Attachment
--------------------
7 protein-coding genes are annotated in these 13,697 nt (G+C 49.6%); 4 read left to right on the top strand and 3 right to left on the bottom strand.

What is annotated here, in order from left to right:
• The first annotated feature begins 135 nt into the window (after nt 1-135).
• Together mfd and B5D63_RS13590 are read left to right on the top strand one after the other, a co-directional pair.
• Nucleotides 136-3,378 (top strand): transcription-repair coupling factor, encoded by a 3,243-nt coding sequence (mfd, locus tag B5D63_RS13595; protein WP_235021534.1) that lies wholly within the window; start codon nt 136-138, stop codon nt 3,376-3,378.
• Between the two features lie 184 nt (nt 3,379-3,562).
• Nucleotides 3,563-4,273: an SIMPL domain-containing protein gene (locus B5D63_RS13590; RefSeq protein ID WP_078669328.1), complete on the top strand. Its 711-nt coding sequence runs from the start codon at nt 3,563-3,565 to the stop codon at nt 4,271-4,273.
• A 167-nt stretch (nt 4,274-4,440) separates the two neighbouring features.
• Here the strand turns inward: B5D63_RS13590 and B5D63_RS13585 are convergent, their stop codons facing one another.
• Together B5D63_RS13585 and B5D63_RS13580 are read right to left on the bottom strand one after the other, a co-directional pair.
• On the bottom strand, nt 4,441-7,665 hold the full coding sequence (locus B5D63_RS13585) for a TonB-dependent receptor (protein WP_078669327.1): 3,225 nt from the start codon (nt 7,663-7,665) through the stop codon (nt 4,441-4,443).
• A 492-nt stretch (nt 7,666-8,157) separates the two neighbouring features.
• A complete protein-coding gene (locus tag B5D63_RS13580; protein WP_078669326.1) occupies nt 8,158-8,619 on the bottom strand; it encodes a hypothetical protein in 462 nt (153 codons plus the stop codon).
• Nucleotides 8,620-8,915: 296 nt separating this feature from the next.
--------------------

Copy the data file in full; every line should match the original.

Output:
7 protein-coding genes are annotated in these 13,697 nt (G+C 49.6%); 4 read left to right on the top strand and 3 right to left on the bottom strand.

What is annotated here, in order from left to right:
• The first annotated feature begins 135 nt into the window (after nt 1-135).
• Together mfd and B5D63_RS13590 are read left to right on the top strand one after the other, a co-directional pair.
• Nucleotides 136-3,378 (top strand): transcription-repair coupling factor, encoded by a 3,243-nt coding sequence (mfd, locus tag B5D63_RS13595; protein WP_235021534.1) that lies wholly within the window; start codon nt 136-138, stop codon nt 3,376-3,378.
• Between the two features lie 184 nt (nt 3,379-3,562).
• Nucleotides 3,563-4,273: an SIMPL domain-containing protein gene (locus B5D63_RS13590; RefSeq protein ID WP_078669328.1), complete on the top strand. Its 711-nt coding sequence runs from the start codon at nt 3,563-3,565 to the stop codon at nt 4,271-4,273.
• A 167-nt stretch (nt 4,274-4,440) separates the two neighbouring features.
• Here the strand turns inward: B5D63_RS13590 and B5D63_RS13585 are convergent, their stop codons facing one another.
• Together B5D63_RS13585 and B5D63_RS13580 are read right to left on the bottom strand one after the other, a co-directional pair.
• On the bottom strand, nt 4,441-7,665 hold the full coding sequence (locus B5D63_RS13585) for a TonB-dependent receptor (protein WP_078669327.1): 3,225 nt from the start codon (nt 7,663-7,665) through the stop codon (nt 4,441-4,443).
• A 492-nt stretch (nt 7,666-8,157) separates the two neighbouring features.
• A complete protein-coding gene (locus tag B5D63_RS13580; protein WP_078669326.1) occupies nt 8,158-8,619 on the bottom strand; it encodes a hypothetical protein in 462 nt (153 codons plus the stop codon).
• Nucleotides 8,620-8,915: 296 nt separating this feature from the next.